Composer’s Note:Chanting to Paradise
for solo soprano, chorus, and orchestra is a 15-minute work based upon texts by the American poet Emily Dickinson. It is scored for light lyric soprano, chorus, 2 flutes, 2 oboes (oboe #2 very briefly doubles English horn in F), 2 clarinets, 2 bassoons, 4 horns, 1 piccolo trumpet (briefly doubles trumpet in C), 2 trumpets in C, 2 trombones, 3 percussion [vibraphone (bow needed), suspended cymbal, xylophone, large woodblock, tubular chimes, glockenspiel, large tam-tam, bongo, medium triangle, small triangle, crotales (bow needed), bass drum, medium triangle, small triangle], harp, and strings.
Commissioned by NDR (North German Radio Orchestra), Chanting to Paradise
is dedicated to Christoph Eschenbach and NDR with admiration and gratitude. The work's American premiere was presented in January 2003 by Christoph Eschenbach and the Philadelphia Orchestra.
Mozart is one of my musical heroes, and so it was with both nervousness and great joy that I accepted a commission from the North German Radio Orchestra to write a multi-movement companion piece to Mozart's sublime Requiem, his last work. Christoph Eschenbach had conceived a concert series for NDR in which "unfinished" works were to be paired with new compositions; my commissioned piece, entitled Chanting to Paradise
, was to commence immediately after the first few bars of the "Lacrymose," exactly where Mozart had died while writing the Requiem. (Traditionally, Mozart1s Requiem is played in versions "completed" by other composers.)
The task required of me to fulfill this commission seemed challenging conceptually for many reasons. For what could I possibly compose that would be worthy to follow any bar of music that Mozart had written? And how does one start such a piece of music? What texts should I use? What formal scheme made sense, given that this piece was meant also to stand alone as an independent concert work? These and many other questions perplexed me as I began to compose Chanting to Paradise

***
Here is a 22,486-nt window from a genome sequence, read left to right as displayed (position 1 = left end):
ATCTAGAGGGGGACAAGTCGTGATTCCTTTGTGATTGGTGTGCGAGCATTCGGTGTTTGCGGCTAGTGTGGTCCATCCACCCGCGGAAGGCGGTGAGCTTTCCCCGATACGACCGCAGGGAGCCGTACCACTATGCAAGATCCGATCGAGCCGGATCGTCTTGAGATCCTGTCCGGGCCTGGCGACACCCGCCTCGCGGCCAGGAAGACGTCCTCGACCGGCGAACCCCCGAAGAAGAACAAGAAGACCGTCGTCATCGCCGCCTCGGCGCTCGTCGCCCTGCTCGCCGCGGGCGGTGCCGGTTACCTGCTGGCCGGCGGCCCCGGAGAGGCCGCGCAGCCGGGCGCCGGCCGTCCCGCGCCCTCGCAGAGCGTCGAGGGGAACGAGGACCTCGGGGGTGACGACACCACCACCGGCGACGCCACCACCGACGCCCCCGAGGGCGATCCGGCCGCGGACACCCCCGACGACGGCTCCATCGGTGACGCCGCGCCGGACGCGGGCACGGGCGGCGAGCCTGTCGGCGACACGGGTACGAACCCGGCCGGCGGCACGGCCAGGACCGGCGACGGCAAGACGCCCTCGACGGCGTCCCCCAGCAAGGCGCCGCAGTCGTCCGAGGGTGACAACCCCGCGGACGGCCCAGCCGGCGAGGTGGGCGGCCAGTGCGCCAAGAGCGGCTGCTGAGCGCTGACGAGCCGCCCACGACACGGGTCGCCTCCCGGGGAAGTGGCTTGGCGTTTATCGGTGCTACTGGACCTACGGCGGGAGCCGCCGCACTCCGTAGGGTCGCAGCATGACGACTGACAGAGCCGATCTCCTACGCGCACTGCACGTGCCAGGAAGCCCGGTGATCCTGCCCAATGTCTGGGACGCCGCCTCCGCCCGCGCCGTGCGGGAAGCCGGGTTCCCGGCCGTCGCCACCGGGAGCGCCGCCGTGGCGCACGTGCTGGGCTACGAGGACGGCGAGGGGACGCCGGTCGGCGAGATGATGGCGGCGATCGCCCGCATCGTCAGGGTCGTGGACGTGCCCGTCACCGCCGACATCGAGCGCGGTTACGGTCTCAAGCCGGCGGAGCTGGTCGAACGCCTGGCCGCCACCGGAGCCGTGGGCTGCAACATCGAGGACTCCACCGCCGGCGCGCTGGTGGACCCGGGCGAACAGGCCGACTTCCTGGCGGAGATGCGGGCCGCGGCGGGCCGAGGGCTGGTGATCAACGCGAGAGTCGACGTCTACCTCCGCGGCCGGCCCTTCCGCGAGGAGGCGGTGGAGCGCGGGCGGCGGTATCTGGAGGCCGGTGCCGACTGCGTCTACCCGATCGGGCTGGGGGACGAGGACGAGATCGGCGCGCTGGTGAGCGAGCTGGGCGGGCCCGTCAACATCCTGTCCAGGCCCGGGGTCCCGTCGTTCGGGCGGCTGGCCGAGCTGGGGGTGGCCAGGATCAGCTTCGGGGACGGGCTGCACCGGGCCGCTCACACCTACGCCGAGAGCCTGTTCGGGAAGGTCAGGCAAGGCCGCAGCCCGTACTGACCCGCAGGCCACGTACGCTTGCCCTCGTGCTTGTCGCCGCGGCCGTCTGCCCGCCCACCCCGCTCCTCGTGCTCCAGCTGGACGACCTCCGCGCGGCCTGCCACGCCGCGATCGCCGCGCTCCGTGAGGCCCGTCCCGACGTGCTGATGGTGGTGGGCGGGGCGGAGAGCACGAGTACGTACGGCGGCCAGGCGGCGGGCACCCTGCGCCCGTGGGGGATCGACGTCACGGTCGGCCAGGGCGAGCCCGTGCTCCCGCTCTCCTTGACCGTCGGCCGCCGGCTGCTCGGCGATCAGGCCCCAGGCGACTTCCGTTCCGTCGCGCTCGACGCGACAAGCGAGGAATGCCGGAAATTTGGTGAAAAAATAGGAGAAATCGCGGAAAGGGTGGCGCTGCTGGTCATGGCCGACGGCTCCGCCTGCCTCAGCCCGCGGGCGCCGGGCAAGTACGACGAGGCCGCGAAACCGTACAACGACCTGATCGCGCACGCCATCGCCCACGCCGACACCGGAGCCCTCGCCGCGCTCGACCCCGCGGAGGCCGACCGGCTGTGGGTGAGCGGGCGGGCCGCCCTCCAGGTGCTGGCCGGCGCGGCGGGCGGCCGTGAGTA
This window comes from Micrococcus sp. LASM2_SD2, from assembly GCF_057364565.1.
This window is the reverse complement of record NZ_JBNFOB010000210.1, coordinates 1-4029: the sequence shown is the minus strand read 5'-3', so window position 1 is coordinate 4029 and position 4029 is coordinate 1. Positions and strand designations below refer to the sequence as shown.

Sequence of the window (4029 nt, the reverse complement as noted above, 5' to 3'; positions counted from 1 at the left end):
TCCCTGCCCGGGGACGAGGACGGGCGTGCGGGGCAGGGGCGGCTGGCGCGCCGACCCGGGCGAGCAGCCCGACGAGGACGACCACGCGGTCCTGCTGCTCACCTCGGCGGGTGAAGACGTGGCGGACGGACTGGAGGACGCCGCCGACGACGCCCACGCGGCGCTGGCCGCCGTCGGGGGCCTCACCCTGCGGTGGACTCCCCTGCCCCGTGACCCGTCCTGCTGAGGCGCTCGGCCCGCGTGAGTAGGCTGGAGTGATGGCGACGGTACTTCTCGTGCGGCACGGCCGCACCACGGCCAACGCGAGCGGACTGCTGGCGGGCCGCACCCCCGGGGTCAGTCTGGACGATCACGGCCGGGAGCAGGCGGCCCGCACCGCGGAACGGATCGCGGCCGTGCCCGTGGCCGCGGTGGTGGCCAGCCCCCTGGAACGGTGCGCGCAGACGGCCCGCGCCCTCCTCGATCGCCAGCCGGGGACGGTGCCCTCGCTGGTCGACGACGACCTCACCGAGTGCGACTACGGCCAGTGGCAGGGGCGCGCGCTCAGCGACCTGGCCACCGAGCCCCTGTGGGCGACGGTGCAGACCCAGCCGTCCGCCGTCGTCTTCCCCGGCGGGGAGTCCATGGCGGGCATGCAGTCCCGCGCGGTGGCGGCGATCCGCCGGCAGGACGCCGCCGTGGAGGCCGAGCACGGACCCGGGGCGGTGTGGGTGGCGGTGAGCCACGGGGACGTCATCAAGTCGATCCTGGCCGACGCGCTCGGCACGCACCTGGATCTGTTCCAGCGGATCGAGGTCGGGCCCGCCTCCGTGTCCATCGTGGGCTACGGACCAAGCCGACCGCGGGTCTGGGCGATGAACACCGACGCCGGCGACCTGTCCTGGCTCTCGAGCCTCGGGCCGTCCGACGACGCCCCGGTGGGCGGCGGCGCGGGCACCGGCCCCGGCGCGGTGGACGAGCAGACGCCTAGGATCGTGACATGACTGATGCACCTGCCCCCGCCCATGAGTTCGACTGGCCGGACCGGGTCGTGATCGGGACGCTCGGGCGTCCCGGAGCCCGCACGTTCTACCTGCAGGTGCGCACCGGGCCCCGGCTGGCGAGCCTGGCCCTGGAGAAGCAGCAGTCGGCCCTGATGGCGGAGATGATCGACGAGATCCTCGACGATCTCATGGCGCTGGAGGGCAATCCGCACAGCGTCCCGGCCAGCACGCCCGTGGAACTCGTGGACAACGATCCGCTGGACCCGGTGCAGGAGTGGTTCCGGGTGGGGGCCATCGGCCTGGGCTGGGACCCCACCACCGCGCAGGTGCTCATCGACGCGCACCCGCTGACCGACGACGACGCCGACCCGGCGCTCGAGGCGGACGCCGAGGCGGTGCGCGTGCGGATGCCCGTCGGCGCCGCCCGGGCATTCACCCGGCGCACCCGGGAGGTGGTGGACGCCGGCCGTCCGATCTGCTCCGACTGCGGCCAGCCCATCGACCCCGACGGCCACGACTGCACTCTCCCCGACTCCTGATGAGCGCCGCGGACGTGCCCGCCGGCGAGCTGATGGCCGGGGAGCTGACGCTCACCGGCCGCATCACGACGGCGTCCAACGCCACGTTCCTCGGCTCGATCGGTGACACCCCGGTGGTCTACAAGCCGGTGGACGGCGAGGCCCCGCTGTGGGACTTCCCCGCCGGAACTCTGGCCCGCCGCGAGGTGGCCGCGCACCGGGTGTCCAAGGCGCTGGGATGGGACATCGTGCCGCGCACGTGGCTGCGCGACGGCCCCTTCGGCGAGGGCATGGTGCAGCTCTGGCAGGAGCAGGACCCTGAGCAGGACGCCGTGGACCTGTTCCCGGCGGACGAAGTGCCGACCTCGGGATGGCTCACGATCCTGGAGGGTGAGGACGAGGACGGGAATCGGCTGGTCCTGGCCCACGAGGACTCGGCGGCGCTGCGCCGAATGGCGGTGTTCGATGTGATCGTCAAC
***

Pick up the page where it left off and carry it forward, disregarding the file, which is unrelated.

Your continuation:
While I was grappling with all these musical issues, I reread the complete works of Emily Dickinson, another of my heroes. I selected about 30 poems of hers for possible inclusion in Chanting to Paradise
, and ultimately used five of them. Dickinson was a prolific poet and her words — which are full of magic, tenderness, intimacy, a single-minded vision, spirituality, and grace — seemed to resonate with my conception of, and dreams about, this composition. I deeply respect her short, sparse, powerful texts, and seek to reflect them in my music.Chanting to Paradise
begins with the chorus quietly extending the many "oo" vowels in Mozart's final phrase: "qua resurget ex favilla judicandus homo reus."
Humming almost inaudibly at first, the music seems to emanate from the perfume of Mozart's final earthly tones. From this, the word "pass," from a poem by Dickinson, emerges.
To me, this poem bestows a perfect means to glide from one world to another. The music is quiet, smooth, and elegant. The teardrop motives of Mozart's "Lachrymose"
return, although transformed. Dickinson's inspired notion that death is a "Rendezvous of Light" also captured my attention and led me to make the sun an important part of Chanting to Paradise. After the resonance rises, as if the sun were climbing up a landscape, step by step, the first movement ends gently, in a suspended fashion.
The second movement erupts with great flair, ablaze with color and energy. The alternating lines "Bubble! Bubble!, Quick! Burst the Windows!," "Phials left, and the Sun!"
lead right into the third poem, which describes a sunrise and a sunset, and reminds us of her concept of a "Rendezvous of Light."
The piece's bold second and third movements sparkle with and celebrate the kaleidoscopic possibilities of the orchestra1s vocal and instrumental ensembles. I loved Dickinson's image that the sun is a Juggler of Day; moreover, when the sun sets we land in the unstoppable night.
The fourth movement of Chanting to Paradise
features the string section, which plays most often in two-part writing, perhaps symbolizing intertwined people. The movement starts dramatically, but transforms into graceful and pure sounds by its conclusion. At this instant, the chorus erupts.
At the very end of the work, the voices slowly rise from the depths.
As I wrote Chanting to Paradise
, each movement took on a distinct character, manner, mood, and purpose. And because of the specific mandate given me for this commission to compose music that would commence at the very place Mozart had died while writing his Requiem Chanting to Paradise
has proven to be slightly different from my other compositions, which tend to be more edgy and abstract than this work.
Augusta Read Thomas